Lava pours from Canary Islands’ volcano, villages evacuated

Some 100 houses have been destroyed so far near Cumbre Vieja, one of most active volcanic regions of Spanish islands.

Lava pours out of a volcano in the Cumbre Vieja National Park at El Paso, on the Canary Island of La Palma, September 19, 2021 [FORTA/Handout via Reuters]

The Canary Islands’ first volcanic eruption in 50 years has forced the evacuation of about 5,000 people, including around 500 tourists, and destroyed about 100 houses, officials said on Monday.

The volcano erupted at 3:15pm (14:15 GMT) on Sunday on a wooded slope in the Cumbre Vieja national park, shooting lava hundreds of metres into the air, engulfing houses and forests, and sending molten rock towards the Atlantic Ocean over a sparsely populated area of La Palma – the most northwestern island in the Canaries archipelago.

No fatalities have been reported but the volcano was still active on Monday.

Officials said they were hopeful they would not need to evacuate any more people.

Cumbre Vieja is one of the most active volcanic regions in the Canaries and the eruption comes after a week-long buildup of seismic activity, prompting authorities to evacuate thousands of people from nearby settlements.

As darkness fell, video footage showed fountains of lava shooting hundreds of metres into the sky, and at least three incandescent orange rivers of molten rock pouring down the hill, tearing gashes into woods and farmland, and spreading as they reached lower ground.

One stream, several hundred metres long and tens of metres wide, crossed a road and began engulfing scattered houses in the evacuated village of El Paso. Video footage shared on social media, which the Reuters news agency was unable to verify, showed the lava entering a house.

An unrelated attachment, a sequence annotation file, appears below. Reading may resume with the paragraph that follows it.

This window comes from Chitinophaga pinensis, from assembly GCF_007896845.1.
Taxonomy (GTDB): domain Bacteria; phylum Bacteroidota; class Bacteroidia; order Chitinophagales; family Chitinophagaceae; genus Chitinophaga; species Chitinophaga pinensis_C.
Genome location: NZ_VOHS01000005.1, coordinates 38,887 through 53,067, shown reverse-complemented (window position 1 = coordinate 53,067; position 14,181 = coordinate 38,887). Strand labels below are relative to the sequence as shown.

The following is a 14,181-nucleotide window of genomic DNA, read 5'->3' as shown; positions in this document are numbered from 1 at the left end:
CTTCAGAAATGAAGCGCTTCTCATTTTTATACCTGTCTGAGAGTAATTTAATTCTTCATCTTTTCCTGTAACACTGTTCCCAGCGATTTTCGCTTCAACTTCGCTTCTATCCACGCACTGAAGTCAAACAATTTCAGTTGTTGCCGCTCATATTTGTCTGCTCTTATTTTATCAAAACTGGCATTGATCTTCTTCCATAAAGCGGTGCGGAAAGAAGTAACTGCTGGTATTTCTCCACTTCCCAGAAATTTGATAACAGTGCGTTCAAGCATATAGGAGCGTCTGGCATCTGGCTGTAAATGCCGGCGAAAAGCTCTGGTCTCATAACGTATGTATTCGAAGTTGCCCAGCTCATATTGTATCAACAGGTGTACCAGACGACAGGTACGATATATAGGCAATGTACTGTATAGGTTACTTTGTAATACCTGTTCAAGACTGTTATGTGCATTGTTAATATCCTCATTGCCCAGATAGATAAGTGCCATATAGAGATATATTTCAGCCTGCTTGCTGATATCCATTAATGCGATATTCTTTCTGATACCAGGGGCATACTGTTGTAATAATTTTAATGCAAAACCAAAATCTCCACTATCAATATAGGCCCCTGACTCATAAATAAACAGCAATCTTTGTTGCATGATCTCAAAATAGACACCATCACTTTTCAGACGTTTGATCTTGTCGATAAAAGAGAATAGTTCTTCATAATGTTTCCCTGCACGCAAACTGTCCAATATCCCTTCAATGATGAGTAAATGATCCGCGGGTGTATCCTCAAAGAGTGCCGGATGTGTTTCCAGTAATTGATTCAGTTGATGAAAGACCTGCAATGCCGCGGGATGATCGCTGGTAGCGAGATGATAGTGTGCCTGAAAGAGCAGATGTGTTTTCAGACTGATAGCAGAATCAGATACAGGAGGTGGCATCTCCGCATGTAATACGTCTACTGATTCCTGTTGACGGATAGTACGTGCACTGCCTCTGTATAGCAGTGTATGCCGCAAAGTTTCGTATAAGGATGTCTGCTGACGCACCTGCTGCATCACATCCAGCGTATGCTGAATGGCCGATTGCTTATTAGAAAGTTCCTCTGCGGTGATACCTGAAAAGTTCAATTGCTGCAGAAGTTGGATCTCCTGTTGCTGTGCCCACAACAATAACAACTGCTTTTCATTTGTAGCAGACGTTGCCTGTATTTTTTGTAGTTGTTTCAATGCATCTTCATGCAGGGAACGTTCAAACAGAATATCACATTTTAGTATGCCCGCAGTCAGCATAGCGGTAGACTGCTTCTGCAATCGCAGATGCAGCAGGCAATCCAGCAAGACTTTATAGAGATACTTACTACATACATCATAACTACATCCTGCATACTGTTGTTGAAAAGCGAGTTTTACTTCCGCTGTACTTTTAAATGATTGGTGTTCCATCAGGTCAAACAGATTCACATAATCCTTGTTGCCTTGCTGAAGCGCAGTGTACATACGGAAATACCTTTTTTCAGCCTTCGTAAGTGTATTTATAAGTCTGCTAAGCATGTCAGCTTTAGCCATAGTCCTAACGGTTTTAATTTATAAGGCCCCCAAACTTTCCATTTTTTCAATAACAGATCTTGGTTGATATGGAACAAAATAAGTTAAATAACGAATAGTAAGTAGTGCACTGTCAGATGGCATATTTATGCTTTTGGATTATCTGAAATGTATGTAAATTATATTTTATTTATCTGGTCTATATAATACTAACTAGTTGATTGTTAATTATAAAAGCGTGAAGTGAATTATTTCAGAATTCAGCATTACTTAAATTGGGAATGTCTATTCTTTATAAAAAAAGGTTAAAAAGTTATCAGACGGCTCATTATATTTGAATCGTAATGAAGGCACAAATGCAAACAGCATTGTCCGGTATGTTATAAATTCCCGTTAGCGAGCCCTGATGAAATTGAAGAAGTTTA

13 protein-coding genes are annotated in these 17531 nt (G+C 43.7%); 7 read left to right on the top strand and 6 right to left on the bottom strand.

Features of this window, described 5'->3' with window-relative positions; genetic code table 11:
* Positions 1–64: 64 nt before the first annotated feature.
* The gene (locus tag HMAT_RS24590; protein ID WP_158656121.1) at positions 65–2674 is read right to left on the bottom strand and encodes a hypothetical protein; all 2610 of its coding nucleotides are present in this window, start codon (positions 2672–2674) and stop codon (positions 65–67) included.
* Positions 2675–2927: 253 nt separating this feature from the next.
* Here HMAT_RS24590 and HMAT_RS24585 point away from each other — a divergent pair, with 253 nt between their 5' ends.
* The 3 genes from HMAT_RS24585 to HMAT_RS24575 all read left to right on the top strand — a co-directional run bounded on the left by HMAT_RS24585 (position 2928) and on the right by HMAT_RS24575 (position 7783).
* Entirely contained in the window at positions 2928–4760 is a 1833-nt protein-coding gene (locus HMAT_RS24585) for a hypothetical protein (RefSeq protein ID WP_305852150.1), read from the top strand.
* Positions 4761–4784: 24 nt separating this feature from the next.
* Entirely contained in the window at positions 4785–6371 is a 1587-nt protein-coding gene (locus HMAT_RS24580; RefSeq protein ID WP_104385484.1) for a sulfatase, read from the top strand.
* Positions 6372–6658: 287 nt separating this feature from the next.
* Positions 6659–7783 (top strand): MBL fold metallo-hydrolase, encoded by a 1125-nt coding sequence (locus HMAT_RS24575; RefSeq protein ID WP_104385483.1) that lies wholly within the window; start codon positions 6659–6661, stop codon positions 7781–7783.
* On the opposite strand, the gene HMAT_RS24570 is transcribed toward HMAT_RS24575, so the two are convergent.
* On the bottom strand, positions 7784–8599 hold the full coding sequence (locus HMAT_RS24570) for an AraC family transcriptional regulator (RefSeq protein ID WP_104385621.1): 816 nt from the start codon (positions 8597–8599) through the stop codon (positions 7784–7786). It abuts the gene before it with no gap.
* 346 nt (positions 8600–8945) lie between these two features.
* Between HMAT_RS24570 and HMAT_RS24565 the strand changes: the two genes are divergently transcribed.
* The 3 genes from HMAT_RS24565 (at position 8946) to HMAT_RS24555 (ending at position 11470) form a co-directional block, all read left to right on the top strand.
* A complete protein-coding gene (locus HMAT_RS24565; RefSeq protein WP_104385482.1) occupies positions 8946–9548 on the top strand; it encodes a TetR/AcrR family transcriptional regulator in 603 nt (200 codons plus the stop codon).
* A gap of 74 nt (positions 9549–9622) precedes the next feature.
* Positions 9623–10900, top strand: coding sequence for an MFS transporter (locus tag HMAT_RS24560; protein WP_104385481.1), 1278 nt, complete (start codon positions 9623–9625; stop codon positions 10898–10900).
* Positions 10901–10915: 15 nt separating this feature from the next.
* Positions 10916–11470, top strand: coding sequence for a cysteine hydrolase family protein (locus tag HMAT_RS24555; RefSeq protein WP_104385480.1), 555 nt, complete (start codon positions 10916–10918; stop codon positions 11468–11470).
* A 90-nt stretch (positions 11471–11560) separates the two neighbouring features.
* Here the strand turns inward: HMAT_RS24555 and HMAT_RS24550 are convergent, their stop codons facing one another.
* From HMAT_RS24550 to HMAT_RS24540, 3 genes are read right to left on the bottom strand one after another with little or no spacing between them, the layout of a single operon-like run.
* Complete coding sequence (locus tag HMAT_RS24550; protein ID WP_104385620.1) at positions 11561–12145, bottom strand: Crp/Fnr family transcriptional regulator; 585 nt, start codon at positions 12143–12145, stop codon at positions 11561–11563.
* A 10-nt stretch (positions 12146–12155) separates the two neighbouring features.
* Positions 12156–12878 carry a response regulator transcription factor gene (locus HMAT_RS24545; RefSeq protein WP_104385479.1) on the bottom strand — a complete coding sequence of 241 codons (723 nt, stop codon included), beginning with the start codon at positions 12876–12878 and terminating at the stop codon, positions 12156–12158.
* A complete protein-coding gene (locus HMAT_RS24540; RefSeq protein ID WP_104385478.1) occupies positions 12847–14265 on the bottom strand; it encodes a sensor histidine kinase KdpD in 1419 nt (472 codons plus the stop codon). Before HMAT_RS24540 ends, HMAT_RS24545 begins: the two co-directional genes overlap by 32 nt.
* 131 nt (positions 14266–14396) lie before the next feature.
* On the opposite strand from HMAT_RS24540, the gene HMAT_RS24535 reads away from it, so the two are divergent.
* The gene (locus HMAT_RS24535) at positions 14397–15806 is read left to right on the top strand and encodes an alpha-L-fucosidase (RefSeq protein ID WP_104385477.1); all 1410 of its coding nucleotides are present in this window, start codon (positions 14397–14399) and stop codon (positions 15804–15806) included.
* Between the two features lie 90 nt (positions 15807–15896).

“When the volcano erupted today, I was scared. For journalists it is something spectacular, for us, it is a tragedy. I think the lava has reached some relatives’ houses,” local resident Isabel Fuentes, 55, told Spanish television TVE.

The last eruption was in 1971.

“I was five years old when the volcano last erupted. You never get over a volcanic eruption,” added Fuentes, who said she had moved to another house on Sunday for her safety.

Residents watch lava following the eruption of a volcano in the Cumbre Vieja national park at El Paso, on the Canary Island of La Palma [Borja Suarez/Reuters]

‘Stay in your houses’

Canary Islands President Angel Victor Torres told a news conference on Sunday night that 5,000 people had been evacuated and no injuries had been reported so far.

“It is not foreseeable that anyone else will have to be evacuated. The lava is moving towards the coast and the damage will be material. According to experts, there are about 17-20 million cubic metres (55.7-65 cubic feet) of lava,” he said.

Flights to and from the Canaries were continuing as normal, the airport operator Aena said.

Spanish Prime Minister Pedro Sanchez delayed a trip to the United Nations to travel to La Palma, the most northwesterly island of the archipelago, arriving late on Sunday.

“We have all the resources [to deal with the eruption] and all the troops, the citizens can rest easy,” he said.

Stavros Meletlidis, a specialist in volcanology at the Spanish Geographical Institute, said the eruption had torn five holes in the hillside and that he could not be sure how long it would last.

“We have to measure the lava every day and that will help us to work it out.”

The earliest recorded eruption in La Palma was in 1430, according to the Spanish National Geographical Institute (ING).

Source: News Agencies

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